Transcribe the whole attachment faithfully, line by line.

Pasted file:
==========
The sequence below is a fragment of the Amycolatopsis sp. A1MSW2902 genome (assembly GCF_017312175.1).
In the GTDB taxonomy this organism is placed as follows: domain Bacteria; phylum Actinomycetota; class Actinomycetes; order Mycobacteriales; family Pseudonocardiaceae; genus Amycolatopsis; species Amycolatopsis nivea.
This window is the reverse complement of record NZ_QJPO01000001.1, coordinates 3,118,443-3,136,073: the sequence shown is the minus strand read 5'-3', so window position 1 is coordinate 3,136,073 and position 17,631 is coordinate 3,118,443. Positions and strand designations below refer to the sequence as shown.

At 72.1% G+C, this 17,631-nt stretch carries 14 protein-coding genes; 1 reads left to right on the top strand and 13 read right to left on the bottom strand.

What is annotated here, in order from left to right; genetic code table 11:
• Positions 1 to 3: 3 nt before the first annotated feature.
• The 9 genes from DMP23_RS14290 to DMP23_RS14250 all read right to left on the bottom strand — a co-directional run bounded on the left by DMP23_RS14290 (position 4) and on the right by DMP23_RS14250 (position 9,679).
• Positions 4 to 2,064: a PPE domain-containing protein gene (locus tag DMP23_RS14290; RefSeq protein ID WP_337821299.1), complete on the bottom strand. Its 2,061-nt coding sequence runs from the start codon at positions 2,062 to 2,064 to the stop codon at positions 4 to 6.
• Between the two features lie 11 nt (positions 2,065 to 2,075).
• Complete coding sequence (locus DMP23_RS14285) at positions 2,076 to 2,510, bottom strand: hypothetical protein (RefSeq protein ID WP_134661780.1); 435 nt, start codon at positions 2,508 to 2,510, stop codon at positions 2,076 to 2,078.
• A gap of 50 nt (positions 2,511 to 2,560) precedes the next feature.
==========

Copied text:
The sequence below is a fragment of the Amycolatopsis sp. A1MSW2902 genome (assembly GCF_017312175.1).
In the GTDB taxonomy this organism is placed as follows: domain Bacteria; phylum Actinomycetota; class Actinomycetes; order Mycobacteriales; family Pseudonocardiaceae; genus Amycolatopsis; species Amycolatopsis nivea.
This window is the reverse complement of record NZ_QJPO01000001.1, coordinates 3,118,443-3,136,073: the sequence shown is the minus strand read 5'-3', so window position 1 is coordinate 3,136,073 and position 17,631 is coordinate 3,118,443. Positions and strand designations below refer to the sequence as shown.

At 72.1% G+C, this 17,631-nt stretch carries 14 protein-coding genes; 1 reads left to right on the top strand and 13 read right to left on the bottom strand.

What is annotated here, in order from left to right; genetic code table 11:
• Positions 1 to 3: 3 nt before the first annotated feature.
• The 9 genes from DMP23_RS14290 to DMP23_RS14250 all read right to left on the bottom strand — a co-directional run bounded on the left by DMP23_RS14290 (position 4) and on the right by DMP23_RS14250 (position 9,679).
• Positions 4 to 2,064: a PPE domain-containing protein gene (locus tag DMP23_RS14290; RefSeq protein ID WP_337821299.1), complete on the bottom strand. Its 2,061-nt coding sequence runs from the start codon at positions 2,062 to 2,064 to the stop codon at positions 4 to 6.
• Between the two features lie 11 nt (positions 2,065 to 2,075).
• Complete coding sequence (locus DMP23_RS14285) at positions 2,076 to 2,510, bottom strand: hypothetical protein (RefSeq protein ID WP_134661780.1); 435 nt, start codon at positions 2,508 to 2,510, stop codon at positions 2,076 to 2,078.
• A gap of 50 nt (positions 2,511 to 2,560) precedes the next feature.